“The Australian” of 29 March reported Murray McLean, former Ambassador to Japan, as defending the Japanese submarine bid against criticism that it would amount to a “virtual alliance” that would ultimately thrust us into conflict with China. He reportedly said that “Australia should choose a submarine based on the best technology and the best price”, taking the right decision without “thinking if some other country is concerned about it or otherwise”.
This issue has recently been ventilated both in the press and online, with articles by people including Prof. Hugh White of the ANU. His point has been not so much that China would be concerned about us buying Japanese submarines, but rather that Japan would use a successful submarine bid to enlist us on its side in its on-going rivalry with China, conceivably ending up in armed conflict.
The Japanese submarine issue also came up for discussion at an on the record conference on Indo-Pacific Maritime Security, held last month by the National Security College of the ANU. At that conference a number of Australian speakers said that “of course” the purchase of Japanese submarines would not compromise our ability to make our own decisions on involvement or not should tensions increase to the point of hostilities between Japan and China.
In my view, while in a world of pure reason they might be right, in the real world habits of close consultation and working intimately together in such a vital area of defence would certainly make disassociation difficult should a crisis arise. I think similar factors would already have this effect in regard to the US should that country decide that it had to use military force in the Asia-Pacific and sought our support.
Given the ANZUS Treaty (even though this requires us only to consult), the Marines in Darwin, the enormous amount of US defence equipment used by our armed forces, the amount of intelligence sharing, joint exercises, the secondment of Australian defence units to larger American formations, the doctrine of inter-operability, and the amount of personnel exchanges and “embedding”, including at very high levels, I find it very hard to imagine an Australian Government—particularly given the Defence advice it would most probably be receiving—bold enough to decline a US request for military support and involvement in a future Asia-Pacific “emergency”.
Indeed, a “The Times” article carried in “The Australian” of 30 March quotes an Obama administration official as saying that “Australian leaders are the easiest allies to manage—our allies all give us headaches, except for Australia. You can always count on Australia”.
(Also in “The Australian” of 30 March Paul Kelly quotes Defence Secretary Dennis Richardson as saying that “what comes out of this (Defence) Department (on the submarine project) will be based on a hard-headed assessment of capabilities”, but he concludes his article by noting that “Cabinet, of course, is supreme (and) can decide whatever it wants”.)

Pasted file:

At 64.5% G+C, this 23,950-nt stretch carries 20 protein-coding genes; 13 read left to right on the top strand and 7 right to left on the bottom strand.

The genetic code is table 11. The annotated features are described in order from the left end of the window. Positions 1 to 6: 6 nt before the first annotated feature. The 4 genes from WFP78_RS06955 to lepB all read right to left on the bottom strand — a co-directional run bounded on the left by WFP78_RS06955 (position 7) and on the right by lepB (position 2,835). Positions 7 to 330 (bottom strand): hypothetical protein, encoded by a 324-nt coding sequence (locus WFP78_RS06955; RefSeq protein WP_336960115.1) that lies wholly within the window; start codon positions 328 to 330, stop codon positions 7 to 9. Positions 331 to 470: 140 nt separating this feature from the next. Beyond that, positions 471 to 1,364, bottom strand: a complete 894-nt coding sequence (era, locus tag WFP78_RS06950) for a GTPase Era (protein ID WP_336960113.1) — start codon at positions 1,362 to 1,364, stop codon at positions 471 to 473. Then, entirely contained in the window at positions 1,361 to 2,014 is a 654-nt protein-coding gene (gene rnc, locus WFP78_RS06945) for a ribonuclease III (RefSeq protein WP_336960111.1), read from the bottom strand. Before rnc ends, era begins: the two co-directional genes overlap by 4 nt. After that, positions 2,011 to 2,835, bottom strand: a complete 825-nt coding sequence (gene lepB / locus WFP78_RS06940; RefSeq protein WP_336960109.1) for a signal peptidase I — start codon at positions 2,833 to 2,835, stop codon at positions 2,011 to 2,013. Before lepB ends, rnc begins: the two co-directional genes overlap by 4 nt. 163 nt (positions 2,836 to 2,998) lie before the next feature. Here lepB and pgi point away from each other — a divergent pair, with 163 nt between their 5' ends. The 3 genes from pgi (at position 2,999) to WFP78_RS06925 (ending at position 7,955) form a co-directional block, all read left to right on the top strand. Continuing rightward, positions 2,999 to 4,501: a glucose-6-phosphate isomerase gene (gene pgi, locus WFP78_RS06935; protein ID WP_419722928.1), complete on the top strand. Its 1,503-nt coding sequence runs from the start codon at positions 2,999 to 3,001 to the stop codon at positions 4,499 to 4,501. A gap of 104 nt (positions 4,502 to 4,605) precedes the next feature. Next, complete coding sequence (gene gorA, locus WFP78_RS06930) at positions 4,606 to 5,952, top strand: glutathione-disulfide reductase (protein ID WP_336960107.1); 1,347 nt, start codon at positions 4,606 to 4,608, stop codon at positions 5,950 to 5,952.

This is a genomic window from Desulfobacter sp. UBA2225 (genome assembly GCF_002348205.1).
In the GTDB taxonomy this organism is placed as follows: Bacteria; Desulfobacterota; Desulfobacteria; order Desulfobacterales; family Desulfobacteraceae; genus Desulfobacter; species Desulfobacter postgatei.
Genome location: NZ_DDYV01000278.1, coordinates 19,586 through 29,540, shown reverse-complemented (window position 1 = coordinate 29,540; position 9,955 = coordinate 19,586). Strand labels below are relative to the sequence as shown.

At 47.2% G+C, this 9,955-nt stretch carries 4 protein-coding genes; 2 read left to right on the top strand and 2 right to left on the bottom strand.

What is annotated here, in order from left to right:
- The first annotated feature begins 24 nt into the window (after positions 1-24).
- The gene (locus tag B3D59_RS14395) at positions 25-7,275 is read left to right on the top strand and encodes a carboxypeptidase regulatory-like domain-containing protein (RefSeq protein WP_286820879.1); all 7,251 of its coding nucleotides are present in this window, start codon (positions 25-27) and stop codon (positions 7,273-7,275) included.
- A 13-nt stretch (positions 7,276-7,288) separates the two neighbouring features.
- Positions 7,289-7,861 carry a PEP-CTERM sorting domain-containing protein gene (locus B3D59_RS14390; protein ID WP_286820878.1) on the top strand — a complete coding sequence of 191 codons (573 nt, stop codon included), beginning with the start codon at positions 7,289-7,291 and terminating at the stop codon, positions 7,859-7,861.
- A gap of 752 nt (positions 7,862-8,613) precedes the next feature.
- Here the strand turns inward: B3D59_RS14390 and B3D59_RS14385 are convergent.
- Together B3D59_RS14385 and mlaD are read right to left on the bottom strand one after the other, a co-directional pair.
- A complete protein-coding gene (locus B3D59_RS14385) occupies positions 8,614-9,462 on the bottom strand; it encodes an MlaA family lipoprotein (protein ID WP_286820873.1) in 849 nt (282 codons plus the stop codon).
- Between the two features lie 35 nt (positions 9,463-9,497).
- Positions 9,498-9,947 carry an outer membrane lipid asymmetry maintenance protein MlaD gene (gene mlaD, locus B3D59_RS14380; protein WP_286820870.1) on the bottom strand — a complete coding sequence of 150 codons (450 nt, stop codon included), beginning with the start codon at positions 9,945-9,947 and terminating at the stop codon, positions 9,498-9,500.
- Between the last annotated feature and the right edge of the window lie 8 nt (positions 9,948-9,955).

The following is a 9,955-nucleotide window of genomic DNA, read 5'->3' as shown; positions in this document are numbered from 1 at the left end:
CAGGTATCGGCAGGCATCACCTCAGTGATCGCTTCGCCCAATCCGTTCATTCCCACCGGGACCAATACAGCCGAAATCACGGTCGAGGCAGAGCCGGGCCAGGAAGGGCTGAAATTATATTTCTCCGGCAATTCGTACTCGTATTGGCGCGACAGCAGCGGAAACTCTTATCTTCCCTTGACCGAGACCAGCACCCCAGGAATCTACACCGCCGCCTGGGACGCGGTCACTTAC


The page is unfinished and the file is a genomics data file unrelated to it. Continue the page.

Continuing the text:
According to press reports (“The Australian”, 9 March) the Commander of US Pacific Air Forces, General Lori Robinson, has said that negotiations are under way about rotating USAF bombers and tankers through RAAF bases at Tindall and Darwin. Press reports put this proposal squarely in the context of the South China Sea and China, and speak of the very advanced B1 bombers being involved.
If we eventually decide to purchase the Japanese “Soryu” submarine we will perhaps be getting a very good submarine, but we will also be becoming “embedded” with yet another country deeply suspicious of China. In an article in The Lowy Institute’s “Interpreter” of 30 March the experienced Asia specialist Malcolm Cook cites two recent political statements by the Japanese Government as reflecting “how deep, even neuralgic, Japan’s sense of rivalry with China is”. He goes on to say that “The Japan-China rivalry is deeper and broader than the US-China one, and it is driving deep Japanese policy changes across a wide spectrum”. Indeed many senior people in Japan are keen to build anti-China coalitions, in which they see Australia taking part, together with the US, India and Japan itself.
Our armed forces are already deeply embedded with those of the United States. This brings with it many advantages. A close defence relationship with Japan would also bring advantages. But we need to be very aware that because of this actual and potential embedding we could end up in the extraordinary position of having to join in the use of military force against our largest trading partner, and a country with which we have a Strategic Partnership.
Geoff Miller was formerly Australian Ambassador to the Republic of Korea and Australian Ambassador to Japan. He was also Director General of the Office of National Assessments.